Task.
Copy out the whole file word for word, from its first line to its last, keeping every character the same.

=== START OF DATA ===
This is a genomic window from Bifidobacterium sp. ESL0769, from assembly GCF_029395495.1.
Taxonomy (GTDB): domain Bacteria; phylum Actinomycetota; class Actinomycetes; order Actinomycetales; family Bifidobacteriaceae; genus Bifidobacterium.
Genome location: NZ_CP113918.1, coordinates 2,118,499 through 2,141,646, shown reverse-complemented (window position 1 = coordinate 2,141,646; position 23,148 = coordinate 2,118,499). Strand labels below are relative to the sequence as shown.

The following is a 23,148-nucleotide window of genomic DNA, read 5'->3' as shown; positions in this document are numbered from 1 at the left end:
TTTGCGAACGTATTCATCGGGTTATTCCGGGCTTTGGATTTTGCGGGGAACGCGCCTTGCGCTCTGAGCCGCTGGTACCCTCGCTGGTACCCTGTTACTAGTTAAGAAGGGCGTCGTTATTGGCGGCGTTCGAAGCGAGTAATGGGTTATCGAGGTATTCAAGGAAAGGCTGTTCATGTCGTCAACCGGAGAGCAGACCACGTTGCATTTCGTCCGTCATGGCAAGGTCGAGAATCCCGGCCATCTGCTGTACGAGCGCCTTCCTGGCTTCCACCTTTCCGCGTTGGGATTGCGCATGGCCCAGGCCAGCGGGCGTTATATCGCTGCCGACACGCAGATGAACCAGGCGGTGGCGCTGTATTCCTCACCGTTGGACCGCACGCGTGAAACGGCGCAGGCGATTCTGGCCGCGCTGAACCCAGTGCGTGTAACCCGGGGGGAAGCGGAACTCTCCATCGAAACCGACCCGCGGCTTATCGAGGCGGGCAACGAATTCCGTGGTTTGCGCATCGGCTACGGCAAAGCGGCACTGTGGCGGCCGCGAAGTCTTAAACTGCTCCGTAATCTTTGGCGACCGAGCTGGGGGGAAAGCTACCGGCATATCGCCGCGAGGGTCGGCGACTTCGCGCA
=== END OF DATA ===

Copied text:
This is a genomic window from Bifidobacterium sp. ESL0769, from assembly GCF_029395495.1.
Taxonomy (GTDB): domain Bacteria; phylum Actinomycetota; class Actinomycetes; order Actinomycetales; family Bifidobacteriaceae; genus Bifidobacterium.
Genome location: NZ_CP113918.1, coordinates 2,118,499 through 2,141,646, shown reverse-complemented (window position 1 = coordinate 2,141,646; position 23,148 = coordinate 2,118,499). Strand labels below are relative to the sequence as shown.

The following is a 23,148-nucleotide window of genomic DNA, read 5'->3' as shown; positions in this document are numbered from 1 at the left end:
TTTGCGAACGTATTCATCGGGTTATTCCGGGCTTTGGATTTTGCGGGGAACGCGCCTTGCGCTCTGAGCCGCTGGTACCCTCGCTGGTACCCTGTTACTAGTTAAGAAGGGCGTCGTTATTGGCGGCGTTCGAAGCGAGTAATGGGTTATCGAGGTATTCAAGGAAAGGCTGTTCATGTCGTCAACCGGAGAGCAGACCACGTTGCATTTCGTCCGTCATGGCAAGGTCGAGAATCCCGGCCATCTGCTGTACGAGCGCCTTCCTGGCTTCCACCTTTCCGCGTTGGGATTGCGCATGGCCCAGGCCAGCGGGCGTTATATCGCTGCCGACACGCAGATGAACCAGGCGGTGGCGCTGTATTCCTCACCGTTGGACCGCACGCGTGAAACGGCGCAGGCGATTCTGGCCGCGCTGAACCCAGTGCGTGTAACCCGGGGGGAAGCGGAACTCTCCATCGAAACCGACCCGCGGCTTATCGAGGCGGGCAACGAATTCCGTGGTTTGCGCATCGGCTACGGCAAAGCGGCACTGTGGCGGCCGCGAAGTCTTAAACTGCTCCGTAATCTTTGGCGACCGAGCTGGGGGGAAAGCTACCGGCATATCGCCGCGAGGGTCGGCGACTTCGCGCA